Polygon Exercises

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  1. Carefully draw several distinct examples of each of the following quadrilaterals: a kite, a parallelogram, a rhombus, a rectangle and a trapezoid. Try to make the shapes as varied as possible. Think about how varied you can make the shapes and still satisfy the definition.
  2. The square is a subclass of which other groups of quadrilaterals given in problem 1?
  3. Show that if the opposite angles in a quadrilateral have equal measure, then that quadrilateral has to be a parallelogram.
  4. True or False:
    1. Every square is a rectangle.
    2. Every equilateral triangle is an isosceles triangle.
    3. Every rhombus is a parallelogram.
    4. The sum of the angles in a triangle is 180°.
    5. Every diagonal bisects a quadrilateral into two triangles.
    6. There exists a diagonal that bisects a quadrilateral into two triangles.
  5. Draw an equilateral triangle, and draw the lines of symmetry. How many lines of symmetry are there?
  6. Draw a right triangle, an acute triangle and an obtuse triangle. Find the midpoint of each of the sides, and connect the midpoints. (This should create 4 smaller triangles.) Now repeat this subdivision for the three smaller triangles that contain one of the original vertices. (i.e. subdivide the three "corner triangles"). What other triangles are the small triangles congruent to? What other triangles are the small triangles similar to? (Remember that congruent means that they should have the same size and shape. Similar means that they should have the same shape, but can be of different size.)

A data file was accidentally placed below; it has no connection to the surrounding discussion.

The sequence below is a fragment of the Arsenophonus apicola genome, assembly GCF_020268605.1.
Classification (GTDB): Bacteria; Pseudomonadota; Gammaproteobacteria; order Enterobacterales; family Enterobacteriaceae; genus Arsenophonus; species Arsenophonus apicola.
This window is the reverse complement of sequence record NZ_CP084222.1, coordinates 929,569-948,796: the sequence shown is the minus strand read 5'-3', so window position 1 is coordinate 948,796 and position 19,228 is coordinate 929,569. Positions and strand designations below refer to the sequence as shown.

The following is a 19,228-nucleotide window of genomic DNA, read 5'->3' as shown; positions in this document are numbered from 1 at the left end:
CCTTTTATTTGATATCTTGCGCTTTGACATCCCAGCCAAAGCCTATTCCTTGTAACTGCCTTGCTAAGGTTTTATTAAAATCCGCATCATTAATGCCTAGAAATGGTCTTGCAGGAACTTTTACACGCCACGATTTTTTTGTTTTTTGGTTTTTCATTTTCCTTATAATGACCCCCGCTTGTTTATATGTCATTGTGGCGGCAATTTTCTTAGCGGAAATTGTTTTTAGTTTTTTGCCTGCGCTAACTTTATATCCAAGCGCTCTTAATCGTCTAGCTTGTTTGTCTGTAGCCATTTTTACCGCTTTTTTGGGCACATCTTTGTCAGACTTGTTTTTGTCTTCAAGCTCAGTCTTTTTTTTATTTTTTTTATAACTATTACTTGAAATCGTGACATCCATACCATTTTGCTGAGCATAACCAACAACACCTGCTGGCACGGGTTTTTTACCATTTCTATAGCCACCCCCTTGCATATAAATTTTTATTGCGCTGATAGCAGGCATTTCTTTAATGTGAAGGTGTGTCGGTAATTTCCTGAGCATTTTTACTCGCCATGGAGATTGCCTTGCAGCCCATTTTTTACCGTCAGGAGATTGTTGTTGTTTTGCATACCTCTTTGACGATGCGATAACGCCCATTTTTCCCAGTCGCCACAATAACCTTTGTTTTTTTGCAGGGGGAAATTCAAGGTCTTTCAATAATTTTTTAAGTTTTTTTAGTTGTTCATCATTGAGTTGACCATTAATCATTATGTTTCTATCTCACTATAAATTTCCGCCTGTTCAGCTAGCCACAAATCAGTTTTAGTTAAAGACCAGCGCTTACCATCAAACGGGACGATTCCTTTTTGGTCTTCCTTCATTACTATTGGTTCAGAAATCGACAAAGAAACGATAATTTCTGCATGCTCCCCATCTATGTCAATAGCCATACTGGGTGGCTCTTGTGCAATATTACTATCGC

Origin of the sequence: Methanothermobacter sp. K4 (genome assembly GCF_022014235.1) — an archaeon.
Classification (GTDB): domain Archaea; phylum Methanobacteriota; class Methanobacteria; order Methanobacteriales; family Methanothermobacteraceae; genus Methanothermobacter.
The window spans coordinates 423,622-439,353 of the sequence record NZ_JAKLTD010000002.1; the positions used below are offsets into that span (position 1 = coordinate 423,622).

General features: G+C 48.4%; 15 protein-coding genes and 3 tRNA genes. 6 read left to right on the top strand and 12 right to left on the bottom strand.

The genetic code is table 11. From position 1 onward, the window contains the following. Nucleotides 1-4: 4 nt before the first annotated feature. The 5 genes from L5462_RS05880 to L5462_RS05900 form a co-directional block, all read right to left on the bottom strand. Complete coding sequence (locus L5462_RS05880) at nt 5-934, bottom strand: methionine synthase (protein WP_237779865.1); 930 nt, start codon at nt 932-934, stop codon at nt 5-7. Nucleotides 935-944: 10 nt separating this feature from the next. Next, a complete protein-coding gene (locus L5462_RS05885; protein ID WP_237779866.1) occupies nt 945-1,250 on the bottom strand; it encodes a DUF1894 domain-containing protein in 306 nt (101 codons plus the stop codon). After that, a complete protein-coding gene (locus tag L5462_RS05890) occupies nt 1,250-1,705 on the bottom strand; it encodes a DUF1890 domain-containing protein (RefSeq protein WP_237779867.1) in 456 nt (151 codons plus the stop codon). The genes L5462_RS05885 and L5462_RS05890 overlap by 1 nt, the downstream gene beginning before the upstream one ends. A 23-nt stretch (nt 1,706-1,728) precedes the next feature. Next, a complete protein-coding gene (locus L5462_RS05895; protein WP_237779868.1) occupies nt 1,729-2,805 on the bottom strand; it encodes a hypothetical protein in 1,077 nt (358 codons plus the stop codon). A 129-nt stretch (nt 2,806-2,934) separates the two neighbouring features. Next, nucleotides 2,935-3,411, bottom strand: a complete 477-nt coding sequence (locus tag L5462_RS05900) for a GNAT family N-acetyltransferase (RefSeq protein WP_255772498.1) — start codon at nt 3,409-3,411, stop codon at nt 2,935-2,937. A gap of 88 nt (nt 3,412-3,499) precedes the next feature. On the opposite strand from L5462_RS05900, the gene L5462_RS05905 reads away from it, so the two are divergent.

7. Draw a right triangle, an acute triangle and an obtuse triangle. Pick one of the sides, and rotate the triangle 180° about that midpoint. What shapes do you get? Show that this rotation always results in a parallelogram.
  8. Using paper, make copies (pattern blocks) of each of the polygons indicated. In each case, see if there is a tessellation. If there is, sketch it.
    1. Isosceles triangles that are not equilateral.
    2. Scalene triangles.
  9. Which triangles can tessellate a plane? Give a conjecture based on what you have seen in experiments. Are there some which will obviously tessellate? Which ones? Are there some which are harder to see but you think may work. Which ones will be the most difficult to determine if they tessellate or not? We will discover the full answer later.
  10. In each of the following cases, see if there is a tessellation. If there is, sketch it
    1. Rectangles that are not squares.
    2. Parallelograms that are not rectangles or rhombuses.
    3. Kites.
    4. Trapezoids that are not isosceles.
    5. Other quadrilaterals (make one up).
  11. Which quadrilaterals can tessellate the plane? Give a conjecture based on what you have seen in experiments. Are there some which will obviously tessellate? Which ones? Are there some which are harder to see but you think may work. Which ones will be the most difficult to determine if they tessellate or not? We will discover the full answer later.
  12. Create a geometric tessellation by triangles, then make a drawing inside the triangles to make it look more Escher-like.
  13. Which of these shapes are convex?
    a. ConvexQa.svg b. ConvexQb.svg c. ConvexQc.svg d. ConvexQd.svg e. ConvexQe.svg
  14. Below are three early cubist paintings (beginning of the twentieth century). When answering the following questions think about how these paintings are similar and how they are different. The intent is to discuss the paintings using the terminology we have developed for geometry.
    1. What geometric shapes do you recognize in Braque's Woman and Guitar?
    2. What geometric shapes do you recognize in Picasso's Ambrose Vollard?
    3. What geometric shapes do you recognize in Metzinger’s Cubist Landscape?


Instructor:Polygon Exercises Solutions (restricted access)